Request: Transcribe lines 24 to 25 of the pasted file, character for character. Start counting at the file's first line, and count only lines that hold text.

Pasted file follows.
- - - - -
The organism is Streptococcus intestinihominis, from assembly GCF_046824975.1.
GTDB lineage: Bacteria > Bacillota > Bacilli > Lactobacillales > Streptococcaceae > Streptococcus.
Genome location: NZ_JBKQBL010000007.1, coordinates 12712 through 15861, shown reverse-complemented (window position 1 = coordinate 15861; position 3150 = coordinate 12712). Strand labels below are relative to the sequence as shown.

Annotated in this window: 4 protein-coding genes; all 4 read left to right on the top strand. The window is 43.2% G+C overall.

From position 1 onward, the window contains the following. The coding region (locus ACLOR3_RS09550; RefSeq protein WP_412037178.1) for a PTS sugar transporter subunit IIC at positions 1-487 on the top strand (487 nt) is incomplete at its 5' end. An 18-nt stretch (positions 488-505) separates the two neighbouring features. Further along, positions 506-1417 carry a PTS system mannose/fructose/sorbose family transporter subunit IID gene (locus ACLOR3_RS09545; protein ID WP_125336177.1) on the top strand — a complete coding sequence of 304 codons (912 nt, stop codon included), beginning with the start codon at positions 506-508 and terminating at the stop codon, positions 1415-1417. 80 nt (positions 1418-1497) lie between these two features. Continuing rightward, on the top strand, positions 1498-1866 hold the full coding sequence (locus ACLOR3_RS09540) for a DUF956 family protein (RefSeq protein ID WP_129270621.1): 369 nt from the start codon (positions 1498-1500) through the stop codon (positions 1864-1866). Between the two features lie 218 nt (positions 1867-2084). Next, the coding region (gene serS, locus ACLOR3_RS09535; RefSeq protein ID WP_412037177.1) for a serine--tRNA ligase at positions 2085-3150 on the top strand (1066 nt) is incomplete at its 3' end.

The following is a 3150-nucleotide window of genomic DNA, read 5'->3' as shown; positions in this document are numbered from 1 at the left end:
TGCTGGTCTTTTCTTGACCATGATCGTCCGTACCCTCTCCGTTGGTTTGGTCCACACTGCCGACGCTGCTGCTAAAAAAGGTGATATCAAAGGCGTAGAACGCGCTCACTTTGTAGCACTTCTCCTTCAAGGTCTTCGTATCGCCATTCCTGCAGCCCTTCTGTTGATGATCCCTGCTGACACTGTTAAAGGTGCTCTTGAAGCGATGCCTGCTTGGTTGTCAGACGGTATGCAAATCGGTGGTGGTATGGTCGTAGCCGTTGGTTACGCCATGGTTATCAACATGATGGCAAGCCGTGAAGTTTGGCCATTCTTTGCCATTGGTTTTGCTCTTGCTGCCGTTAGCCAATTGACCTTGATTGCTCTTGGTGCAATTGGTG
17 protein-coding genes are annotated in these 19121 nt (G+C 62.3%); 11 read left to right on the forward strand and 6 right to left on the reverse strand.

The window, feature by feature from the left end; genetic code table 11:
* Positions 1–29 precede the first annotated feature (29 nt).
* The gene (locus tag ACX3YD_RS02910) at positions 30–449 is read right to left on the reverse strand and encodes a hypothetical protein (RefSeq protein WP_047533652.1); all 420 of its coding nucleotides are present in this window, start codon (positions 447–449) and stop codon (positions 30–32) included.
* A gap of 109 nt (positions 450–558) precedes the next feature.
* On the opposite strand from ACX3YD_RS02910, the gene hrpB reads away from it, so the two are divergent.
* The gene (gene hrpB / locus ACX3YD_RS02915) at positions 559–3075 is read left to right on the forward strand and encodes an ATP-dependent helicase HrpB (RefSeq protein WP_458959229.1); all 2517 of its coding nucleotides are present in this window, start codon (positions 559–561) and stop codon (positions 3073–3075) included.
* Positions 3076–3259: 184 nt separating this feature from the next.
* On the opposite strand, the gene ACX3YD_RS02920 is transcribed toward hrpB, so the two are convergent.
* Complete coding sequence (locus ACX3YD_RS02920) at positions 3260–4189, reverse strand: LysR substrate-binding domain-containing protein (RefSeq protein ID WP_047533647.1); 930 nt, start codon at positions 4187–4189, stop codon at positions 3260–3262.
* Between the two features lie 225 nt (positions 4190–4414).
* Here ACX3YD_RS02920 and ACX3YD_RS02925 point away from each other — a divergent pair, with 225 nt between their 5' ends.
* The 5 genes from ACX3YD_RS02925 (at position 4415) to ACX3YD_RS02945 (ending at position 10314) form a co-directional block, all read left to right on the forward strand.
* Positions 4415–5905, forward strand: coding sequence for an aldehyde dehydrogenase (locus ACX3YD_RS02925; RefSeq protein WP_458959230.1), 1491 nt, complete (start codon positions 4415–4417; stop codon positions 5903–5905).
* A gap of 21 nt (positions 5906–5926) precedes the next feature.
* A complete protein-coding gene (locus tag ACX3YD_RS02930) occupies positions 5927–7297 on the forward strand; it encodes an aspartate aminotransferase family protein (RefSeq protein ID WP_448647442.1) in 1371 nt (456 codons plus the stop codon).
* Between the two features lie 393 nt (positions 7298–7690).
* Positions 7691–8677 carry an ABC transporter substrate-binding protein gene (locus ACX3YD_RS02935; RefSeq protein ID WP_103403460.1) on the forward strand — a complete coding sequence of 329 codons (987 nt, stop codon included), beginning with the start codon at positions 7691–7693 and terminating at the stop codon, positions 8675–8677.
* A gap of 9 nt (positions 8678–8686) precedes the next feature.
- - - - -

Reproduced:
* Between the two features lie 393 nt (positions 7298–7690).
* Positions 7691–8677 carry an ABC transporter substrate-binding protein gene (locus ACX3YD_RS02935; RefSeq protein ID WP_103403460.1) on the forward strand — a complete coding sequence of 329 codons (987 nt, stop codon included), beginning with the start codon at positions 7691–7693 and terminating at the stop codon, positions 8675–8677.